Figure 1.73. A baby with a tail. Vestigial tails are rarely seen in the neonate. They may consist of soft tissue only, as in this infant, or may contain osseous structures.
Figure 1.75. Midline skin and tissue band between the jaw and lower sternum in an otherwise normal infant.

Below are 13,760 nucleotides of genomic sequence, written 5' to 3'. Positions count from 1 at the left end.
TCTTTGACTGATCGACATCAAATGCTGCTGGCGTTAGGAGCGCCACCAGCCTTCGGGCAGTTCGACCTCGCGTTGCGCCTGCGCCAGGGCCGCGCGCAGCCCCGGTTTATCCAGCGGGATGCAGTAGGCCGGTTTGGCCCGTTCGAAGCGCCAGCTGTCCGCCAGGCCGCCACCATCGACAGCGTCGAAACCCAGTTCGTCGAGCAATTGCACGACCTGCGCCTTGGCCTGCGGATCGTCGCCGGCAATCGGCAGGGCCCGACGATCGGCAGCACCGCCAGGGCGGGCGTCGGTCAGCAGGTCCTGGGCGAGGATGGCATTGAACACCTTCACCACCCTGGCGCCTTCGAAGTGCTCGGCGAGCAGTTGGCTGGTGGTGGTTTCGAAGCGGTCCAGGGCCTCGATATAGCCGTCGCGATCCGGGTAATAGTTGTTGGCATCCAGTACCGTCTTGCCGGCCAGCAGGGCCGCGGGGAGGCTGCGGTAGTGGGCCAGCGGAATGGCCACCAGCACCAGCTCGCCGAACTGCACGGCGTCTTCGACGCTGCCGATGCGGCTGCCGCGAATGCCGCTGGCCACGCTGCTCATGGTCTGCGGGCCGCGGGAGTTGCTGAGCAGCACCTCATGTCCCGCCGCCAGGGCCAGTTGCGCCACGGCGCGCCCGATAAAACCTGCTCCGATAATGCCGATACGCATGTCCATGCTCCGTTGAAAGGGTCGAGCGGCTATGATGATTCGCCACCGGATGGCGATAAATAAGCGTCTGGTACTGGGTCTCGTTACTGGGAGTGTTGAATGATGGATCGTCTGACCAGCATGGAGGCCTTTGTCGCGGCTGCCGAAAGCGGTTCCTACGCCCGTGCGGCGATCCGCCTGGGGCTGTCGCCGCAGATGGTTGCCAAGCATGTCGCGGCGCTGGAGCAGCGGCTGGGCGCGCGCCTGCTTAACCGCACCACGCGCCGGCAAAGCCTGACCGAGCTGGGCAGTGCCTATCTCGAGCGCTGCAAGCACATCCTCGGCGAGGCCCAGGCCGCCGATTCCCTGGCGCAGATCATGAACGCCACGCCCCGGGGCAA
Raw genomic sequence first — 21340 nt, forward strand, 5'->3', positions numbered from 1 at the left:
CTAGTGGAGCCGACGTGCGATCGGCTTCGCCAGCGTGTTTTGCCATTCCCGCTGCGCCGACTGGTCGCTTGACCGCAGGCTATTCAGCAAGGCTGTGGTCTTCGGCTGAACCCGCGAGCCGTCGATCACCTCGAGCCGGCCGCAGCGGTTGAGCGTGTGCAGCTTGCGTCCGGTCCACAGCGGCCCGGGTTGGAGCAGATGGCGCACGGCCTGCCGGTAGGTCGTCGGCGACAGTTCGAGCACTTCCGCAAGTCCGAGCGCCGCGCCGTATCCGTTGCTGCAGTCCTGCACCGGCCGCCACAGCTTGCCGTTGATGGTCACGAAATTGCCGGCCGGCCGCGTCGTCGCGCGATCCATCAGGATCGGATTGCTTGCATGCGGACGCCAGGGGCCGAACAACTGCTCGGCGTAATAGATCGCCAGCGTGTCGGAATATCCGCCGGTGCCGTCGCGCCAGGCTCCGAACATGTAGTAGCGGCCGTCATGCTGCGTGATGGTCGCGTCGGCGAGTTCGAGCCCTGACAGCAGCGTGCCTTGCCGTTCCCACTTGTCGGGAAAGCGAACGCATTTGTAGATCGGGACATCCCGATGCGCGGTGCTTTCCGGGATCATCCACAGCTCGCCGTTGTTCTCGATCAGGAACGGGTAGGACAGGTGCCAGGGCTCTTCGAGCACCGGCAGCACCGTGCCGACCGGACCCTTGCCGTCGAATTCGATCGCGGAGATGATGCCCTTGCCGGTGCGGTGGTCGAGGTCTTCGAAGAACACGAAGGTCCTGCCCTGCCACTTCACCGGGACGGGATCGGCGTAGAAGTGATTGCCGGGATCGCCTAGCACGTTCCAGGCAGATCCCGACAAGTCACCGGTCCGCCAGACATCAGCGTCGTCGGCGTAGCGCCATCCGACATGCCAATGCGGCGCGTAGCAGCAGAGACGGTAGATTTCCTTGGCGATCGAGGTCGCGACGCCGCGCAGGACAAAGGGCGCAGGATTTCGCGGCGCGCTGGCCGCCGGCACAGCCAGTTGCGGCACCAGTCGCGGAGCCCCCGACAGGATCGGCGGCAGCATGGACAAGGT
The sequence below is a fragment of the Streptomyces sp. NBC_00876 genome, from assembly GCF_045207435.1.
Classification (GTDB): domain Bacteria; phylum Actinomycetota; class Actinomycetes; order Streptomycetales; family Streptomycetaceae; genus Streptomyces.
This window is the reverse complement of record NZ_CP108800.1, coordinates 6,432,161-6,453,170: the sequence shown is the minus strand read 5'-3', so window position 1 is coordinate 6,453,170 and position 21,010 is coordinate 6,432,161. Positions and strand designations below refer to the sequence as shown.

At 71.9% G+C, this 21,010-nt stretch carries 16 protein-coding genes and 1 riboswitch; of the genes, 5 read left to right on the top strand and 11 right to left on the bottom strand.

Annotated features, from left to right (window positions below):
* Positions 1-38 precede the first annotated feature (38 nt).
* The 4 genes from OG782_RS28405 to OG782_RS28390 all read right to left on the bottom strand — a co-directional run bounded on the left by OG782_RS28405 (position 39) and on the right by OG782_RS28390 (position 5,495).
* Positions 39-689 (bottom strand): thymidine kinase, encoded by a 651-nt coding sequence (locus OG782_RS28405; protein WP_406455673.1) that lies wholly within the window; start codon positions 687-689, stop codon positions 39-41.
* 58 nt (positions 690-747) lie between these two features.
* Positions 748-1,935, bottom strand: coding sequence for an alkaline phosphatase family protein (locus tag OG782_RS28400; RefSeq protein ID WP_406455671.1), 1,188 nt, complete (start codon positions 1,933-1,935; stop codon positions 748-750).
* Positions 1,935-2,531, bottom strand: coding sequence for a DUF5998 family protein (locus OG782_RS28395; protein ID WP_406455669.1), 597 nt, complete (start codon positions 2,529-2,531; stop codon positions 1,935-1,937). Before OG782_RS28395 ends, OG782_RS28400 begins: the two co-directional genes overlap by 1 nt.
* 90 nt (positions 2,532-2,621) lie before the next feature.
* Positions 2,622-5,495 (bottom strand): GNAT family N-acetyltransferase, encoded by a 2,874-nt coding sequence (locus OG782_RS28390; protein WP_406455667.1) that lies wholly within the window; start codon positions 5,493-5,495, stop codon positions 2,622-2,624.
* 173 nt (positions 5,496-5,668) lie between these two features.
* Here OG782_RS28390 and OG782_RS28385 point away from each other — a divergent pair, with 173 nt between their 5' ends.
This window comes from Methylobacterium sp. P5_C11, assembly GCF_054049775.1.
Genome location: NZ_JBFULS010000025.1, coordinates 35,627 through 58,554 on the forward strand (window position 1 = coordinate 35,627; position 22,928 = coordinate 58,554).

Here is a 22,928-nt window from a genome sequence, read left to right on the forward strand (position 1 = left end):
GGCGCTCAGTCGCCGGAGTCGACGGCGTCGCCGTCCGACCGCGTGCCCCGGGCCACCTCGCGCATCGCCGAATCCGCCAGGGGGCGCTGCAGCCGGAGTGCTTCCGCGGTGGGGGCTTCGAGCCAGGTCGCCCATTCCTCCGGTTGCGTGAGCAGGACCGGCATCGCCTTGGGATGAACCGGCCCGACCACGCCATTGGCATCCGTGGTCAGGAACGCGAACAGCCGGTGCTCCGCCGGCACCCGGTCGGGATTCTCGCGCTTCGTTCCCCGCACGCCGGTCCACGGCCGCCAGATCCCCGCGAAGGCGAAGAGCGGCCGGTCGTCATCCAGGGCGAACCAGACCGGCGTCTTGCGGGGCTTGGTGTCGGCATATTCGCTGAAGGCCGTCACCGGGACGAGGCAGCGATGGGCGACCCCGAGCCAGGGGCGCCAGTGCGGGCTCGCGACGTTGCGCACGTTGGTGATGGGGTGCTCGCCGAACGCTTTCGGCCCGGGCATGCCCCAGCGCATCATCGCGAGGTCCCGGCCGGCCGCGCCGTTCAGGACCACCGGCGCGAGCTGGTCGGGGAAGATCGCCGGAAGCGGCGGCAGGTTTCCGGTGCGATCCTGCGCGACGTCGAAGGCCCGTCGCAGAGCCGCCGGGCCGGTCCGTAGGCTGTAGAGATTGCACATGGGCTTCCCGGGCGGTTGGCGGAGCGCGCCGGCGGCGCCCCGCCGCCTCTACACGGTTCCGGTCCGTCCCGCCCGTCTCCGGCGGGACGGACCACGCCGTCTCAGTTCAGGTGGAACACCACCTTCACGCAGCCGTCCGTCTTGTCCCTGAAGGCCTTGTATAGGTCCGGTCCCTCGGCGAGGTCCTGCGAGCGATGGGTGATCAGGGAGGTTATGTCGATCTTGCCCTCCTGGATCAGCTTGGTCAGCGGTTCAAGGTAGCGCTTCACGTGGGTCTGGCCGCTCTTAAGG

Figure 1.77. This infant has redundancy of the skin in die neck which was present at birdi. It was related to die infant's position in utero in diat the head was flexed on the right upper chest, resulting in the tight skin. There may be a small amount of redundant skin in the neck normally, but when there is enough to cause visible folds or webs on the lateral neck, prenatal edema in the region is almost certain to be the cause. Extensive redundancy of neck skin is seen in a number of dysmorphic conditions (e.g., Turner's and Noonan's syndromes). Once localized skin growth has taken place, it does not easily reconstitute itself if the distending forces are removed.
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